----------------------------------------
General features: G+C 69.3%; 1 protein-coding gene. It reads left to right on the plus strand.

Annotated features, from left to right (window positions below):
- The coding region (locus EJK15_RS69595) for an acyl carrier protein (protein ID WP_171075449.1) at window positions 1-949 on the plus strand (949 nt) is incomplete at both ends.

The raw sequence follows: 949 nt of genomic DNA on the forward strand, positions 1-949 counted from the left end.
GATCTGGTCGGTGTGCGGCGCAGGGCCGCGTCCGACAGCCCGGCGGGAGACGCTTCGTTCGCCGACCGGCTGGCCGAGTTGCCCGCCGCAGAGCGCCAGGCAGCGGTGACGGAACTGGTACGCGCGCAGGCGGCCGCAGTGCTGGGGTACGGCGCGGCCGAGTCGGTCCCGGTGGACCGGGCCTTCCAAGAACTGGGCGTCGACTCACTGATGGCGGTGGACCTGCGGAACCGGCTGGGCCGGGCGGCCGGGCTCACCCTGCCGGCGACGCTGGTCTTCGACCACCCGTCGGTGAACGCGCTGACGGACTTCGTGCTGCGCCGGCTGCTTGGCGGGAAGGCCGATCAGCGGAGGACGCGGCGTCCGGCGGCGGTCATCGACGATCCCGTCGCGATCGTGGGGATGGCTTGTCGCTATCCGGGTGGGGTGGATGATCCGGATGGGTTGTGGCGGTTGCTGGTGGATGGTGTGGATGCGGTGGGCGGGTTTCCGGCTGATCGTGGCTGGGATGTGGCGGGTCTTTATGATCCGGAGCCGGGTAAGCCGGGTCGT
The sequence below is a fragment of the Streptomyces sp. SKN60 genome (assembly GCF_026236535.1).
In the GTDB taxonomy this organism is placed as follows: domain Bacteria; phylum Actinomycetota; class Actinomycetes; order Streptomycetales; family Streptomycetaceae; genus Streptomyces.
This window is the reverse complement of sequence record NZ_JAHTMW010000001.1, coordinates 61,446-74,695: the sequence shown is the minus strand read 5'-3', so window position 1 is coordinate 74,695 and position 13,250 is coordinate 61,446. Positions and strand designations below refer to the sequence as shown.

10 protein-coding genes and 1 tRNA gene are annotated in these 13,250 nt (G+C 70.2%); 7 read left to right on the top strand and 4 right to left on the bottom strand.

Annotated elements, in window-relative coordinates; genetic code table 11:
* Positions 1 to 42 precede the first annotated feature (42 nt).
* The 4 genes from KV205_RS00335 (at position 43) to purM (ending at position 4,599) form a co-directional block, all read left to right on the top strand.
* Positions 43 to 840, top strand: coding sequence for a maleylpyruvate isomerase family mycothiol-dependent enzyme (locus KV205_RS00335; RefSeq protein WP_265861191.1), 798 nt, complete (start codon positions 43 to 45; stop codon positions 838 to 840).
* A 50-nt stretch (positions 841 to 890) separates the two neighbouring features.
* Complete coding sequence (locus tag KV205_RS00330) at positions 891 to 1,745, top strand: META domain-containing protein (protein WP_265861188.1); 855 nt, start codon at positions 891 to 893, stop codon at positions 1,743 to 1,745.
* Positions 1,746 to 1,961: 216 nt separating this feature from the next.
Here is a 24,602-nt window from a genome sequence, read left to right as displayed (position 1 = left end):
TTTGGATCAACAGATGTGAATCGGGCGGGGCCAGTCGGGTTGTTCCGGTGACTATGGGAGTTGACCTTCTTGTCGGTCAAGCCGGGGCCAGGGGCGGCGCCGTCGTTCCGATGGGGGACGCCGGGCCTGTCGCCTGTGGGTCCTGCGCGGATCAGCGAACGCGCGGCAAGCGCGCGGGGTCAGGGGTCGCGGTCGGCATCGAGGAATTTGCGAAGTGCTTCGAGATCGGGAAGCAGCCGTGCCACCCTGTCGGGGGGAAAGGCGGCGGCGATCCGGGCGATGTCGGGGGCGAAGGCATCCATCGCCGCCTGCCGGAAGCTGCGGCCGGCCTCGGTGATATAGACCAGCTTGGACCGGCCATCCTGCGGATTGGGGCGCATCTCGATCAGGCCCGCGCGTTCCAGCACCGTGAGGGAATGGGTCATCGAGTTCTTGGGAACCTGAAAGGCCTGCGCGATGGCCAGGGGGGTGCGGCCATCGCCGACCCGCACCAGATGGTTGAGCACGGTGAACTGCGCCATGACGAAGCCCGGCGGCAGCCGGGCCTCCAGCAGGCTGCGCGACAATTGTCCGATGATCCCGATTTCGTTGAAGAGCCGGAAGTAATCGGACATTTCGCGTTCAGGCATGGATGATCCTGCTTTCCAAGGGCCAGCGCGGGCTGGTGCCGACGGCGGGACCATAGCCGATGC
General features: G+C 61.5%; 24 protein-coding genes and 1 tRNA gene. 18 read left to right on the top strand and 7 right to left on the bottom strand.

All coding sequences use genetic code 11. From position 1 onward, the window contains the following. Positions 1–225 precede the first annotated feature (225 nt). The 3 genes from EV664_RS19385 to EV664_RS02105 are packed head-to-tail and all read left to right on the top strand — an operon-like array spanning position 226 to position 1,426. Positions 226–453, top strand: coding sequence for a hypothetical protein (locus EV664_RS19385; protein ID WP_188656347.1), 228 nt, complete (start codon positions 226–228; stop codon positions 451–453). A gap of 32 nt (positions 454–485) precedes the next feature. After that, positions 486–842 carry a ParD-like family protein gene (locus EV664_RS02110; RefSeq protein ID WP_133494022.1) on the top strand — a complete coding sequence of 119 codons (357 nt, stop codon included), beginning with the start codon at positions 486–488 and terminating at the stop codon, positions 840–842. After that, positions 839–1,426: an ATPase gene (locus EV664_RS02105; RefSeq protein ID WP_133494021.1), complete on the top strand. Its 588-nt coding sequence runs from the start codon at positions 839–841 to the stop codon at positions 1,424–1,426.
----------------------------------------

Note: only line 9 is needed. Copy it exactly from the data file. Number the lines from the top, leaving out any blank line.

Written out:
10 protein-coding genes and 1 tRNA gene are annotated in these 13,250 nt (G+C 70.2%); 7 read left to right on the top strand and 4 right to left on the bottom strand.